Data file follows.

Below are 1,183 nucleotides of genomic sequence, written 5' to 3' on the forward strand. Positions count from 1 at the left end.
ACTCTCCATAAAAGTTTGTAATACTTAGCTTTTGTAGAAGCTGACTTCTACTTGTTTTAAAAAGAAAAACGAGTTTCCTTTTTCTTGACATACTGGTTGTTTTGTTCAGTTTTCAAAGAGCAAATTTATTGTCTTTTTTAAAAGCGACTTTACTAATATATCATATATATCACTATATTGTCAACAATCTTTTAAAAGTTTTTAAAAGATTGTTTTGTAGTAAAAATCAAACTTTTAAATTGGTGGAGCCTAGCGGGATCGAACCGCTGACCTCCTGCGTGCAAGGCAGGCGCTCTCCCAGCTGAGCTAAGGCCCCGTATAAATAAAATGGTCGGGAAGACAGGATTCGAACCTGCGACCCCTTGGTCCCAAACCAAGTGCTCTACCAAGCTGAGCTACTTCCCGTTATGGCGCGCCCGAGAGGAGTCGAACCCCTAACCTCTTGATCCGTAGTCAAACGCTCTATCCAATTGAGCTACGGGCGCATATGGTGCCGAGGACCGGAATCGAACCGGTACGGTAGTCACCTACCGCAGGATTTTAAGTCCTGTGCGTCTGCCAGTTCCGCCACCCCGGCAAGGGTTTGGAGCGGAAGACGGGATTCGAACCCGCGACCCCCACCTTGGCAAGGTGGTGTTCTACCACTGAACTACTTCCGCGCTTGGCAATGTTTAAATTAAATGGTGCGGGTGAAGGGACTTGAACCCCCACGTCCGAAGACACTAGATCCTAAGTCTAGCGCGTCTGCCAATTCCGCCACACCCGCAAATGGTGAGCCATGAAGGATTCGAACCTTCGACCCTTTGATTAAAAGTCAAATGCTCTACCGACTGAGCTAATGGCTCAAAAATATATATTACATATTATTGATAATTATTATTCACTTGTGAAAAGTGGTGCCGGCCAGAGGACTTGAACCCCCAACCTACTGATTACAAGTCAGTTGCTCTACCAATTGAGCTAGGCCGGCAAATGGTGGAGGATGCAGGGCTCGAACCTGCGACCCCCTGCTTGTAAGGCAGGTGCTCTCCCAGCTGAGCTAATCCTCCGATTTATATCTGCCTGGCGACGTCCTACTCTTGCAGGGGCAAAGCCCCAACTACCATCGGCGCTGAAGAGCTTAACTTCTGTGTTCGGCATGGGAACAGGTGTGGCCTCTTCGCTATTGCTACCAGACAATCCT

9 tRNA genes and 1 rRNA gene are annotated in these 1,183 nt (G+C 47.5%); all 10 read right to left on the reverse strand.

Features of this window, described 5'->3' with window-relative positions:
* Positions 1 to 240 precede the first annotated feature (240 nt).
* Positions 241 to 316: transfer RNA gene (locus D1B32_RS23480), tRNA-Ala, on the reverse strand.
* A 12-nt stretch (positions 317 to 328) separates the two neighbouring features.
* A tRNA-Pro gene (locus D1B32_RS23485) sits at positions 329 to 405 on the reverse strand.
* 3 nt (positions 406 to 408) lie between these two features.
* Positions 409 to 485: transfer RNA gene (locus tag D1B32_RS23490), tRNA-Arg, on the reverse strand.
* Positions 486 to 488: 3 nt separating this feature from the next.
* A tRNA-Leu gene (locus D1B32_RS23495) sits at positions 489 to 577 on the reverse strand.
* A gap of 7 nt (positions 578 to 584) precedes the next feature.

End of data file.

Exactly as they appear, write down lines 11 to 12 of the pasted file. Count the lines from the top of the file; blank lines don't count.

* Positions 486 to 488: 3 nt separating this feature from the next.
* A tRNA-Leu gene (locus D1B32_RS23495) sits at positions 489 to 577 on the reverse strand.